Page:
The explosive symptoms of anger come fast and hard when they arise. Ann Vralk explains how to learn to spot the cycle when you're raging and calm yourself with meditation techniques.


Meditation is a tool to better understand yourself. It can help you recognize thoughts or beliefs that stress you out. And it can also help to understand your emotions, to become more familiar with how they affect you and your relationships, for better or worse. Furthermore, meditation practice can help you with one of the more difficult emotions we experience – anger.

I’m not singling anger out because it’s bad or more negative than other emotions. Anger is just different because it can have a lot of energy to it and your temper can suddenly turn to rage in a flash. Before you know it, you’ve snapped at someone you care about and said something you wish you could take back. Unmanaged, unconscious anger can harm your relationships, not to mention your self-esteem.


The evolutionary role of anger

Anger or rage is the act of pushing back against something you see as threatening. As an evolutionary survival tool, it’s extremely effective. 

Indeed, it helped our ancestors to protect themselves and it fuels our bodies with chemicals that literally make us stronger. So, during a fit of rage if you sometimes feel you’ve been taken over by something that clouds your better judgment, you’re absolutely right!

You’re hardwired to feel anger and, not only that, for your anger to override other considerations, like maintaining connections with other people. After all, at the end of the day, in evolutionary terms, survival is more important than anything else.

Feeling angry? Meditation can help calm you

But, of course, in your life in the modern world, chances are you’re lucky enough to live somewhere where your physical survival is not threatened every day. So, the things that trigger anger probably threaten you in other ways. Maybe your thoughts about how the world should be or how people should treat you are threatened. 

Of course, there are also things that should anger you, like racial injustice or child hunger. 


Understanding anger

For all these reasons, understanding anger, being able to see where it comes from, is part of coping with it more skillfully and with compassion and kindness.

Because anger can be triggered by different causes, it’s good to be able to distinguish between helpful and unhelpful anger. Anger at an injustice, that motivates you to act, to support others, is helpful. The kind of anger that causes you to act harshly or harm other people and yourself, is clearly not helpful.

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Practising meditation for anger, you’ll learn to tell your helpful anger from the unhelpful kind. One of the most challenging aspects of rage is it feels righteous. Have you ever felt like you were absolutely in the right and the other person was absolutely in the wrong? It feels so good to be right, doesn’t it?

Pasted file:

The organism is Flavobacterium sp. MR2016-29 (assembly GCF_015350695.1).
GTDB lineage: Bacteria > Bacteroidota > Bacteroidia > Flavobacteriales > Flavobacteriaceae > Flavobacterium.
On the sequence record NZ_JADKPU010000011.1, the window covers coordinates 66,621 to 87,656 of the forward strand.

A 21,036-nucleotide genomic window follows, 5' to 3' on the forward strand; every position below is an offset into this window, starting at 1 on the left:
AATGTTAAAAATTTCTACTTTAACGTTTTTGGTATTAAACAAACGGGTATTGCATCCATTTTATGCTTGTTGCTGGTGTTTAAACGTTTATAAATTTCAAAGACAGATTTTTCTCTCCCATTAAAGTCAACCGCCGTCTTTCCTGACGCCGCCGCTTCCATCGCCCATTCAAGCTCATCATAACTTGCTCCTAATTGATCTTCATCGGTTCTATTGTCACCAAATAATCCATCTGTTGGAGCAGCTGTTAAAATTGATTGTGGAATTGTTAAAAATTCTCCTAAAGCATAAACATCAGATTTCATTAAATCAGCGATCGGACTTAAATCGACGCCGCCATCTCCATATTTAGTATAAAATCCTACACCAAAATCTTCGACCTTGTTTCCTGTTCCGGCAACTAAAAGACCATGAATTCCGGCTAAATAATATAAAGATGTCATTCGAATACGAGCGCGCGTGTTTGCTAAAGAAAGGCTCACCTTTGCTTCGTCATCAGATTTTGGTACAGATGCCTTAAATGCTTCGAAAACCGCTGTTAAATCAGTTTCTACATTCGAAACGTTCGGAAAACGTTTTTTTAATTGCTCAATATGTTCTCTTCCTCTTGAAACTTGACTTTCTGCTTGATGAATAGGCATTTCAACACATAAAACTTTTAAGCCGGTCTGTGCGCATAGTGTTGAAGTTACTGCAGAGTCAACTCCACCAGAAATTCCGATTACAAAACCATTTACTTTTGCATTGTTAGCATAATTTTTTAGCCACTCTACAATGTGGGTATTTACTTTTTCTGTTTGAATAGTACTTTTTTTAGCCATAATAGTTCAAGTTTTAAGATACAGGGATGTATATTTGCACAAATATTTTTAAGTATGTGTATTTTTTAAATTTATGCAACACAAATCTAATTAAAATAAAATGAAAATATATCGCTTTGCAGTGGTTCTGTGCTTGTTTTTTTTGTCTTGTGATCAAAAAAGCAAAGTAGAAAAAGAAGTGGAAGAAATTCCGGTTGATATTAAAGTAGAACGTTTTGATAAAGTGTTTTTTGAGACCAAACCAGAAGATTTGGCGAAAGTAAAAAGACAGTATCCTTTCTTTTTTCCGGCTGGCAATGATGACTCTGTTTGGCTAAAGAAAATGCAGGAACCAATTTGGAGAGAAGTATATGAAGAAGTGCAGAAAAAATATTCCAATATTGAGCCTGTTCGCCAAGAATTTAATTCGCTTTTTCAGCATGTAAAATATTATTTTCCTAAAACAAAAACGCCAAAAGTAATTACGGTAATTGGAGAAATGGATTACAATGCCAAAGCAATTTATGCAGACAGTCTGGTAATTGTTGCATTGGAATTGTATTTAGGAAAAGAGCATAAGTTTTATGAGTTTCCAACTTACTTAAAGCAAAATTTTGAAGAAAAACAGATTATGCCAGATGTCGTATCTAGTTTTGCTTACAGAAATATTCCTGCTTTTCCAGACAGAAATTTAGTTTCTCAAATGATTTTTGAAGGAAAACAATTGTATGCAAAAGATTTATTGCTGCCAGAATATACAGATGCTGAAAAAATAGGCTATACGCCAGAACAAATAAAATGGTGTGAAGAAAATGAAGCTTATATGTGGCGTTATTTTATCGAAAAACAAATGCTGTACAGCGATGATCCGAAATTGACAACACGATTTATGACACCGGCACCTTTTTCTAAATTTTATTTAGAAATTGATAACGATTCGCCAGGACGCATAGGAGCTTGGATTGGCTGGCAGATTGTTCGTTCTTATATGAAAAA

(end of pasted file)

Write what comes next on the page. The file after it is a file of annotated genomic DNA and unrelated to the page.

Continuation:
“As an evolutionary survival tool, anger is effective. Practising meditation for anger, you’ll learn to tell your helpful anger from the unhelpful kind.”

The problem is, if it’s hard for you to see (or even want to see) your own part in creating a situation that angers you, chances are you will continue to be triggered by that situation. The truth is none of us are perfect and none of us are without some blame, intentional or not, in conflicts and disagreements.

The good news is, if you can see your role, then you have some control. Because, if you have to depend on other people changing in order to be free of your anger, you have no control at all.


The cycle of rage

Like any emotion, anger has physical emotional and mental components to it. But, for many of us, rage can feel like a dense, impenetrable ball of feeling. It’s not always even clear what you’re thinking or feeling – it’s just a immensely strong feeling of “No!,” of pushing away.

Anger can look something like this: a thought triggers physical tension, that is felt as an emotion, that triggers another angry thought, and on and on, until all you’re aware of is the dense ball of feeling, with no way in. 


Meditation for anger: the practice

The meditation practice I’ll describe next will help you to tease apart and understand the role that each plays when your anger erupts and then keeps feeding itself. 

When you recognize these three components, you'll have an opportunity you didn’t have before to create some space around them, work with them and understand them, so you can bring some choice, perspective and compassion to what is troubling you.

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I said earlier that a hallmark of anger is how fast it arises. This meditation will help you slow those angry feelings down. For example, you might start to recognize that your anger is a mix of a clenched stomach, the emotion of betrayal, and the thought that you’re never respected.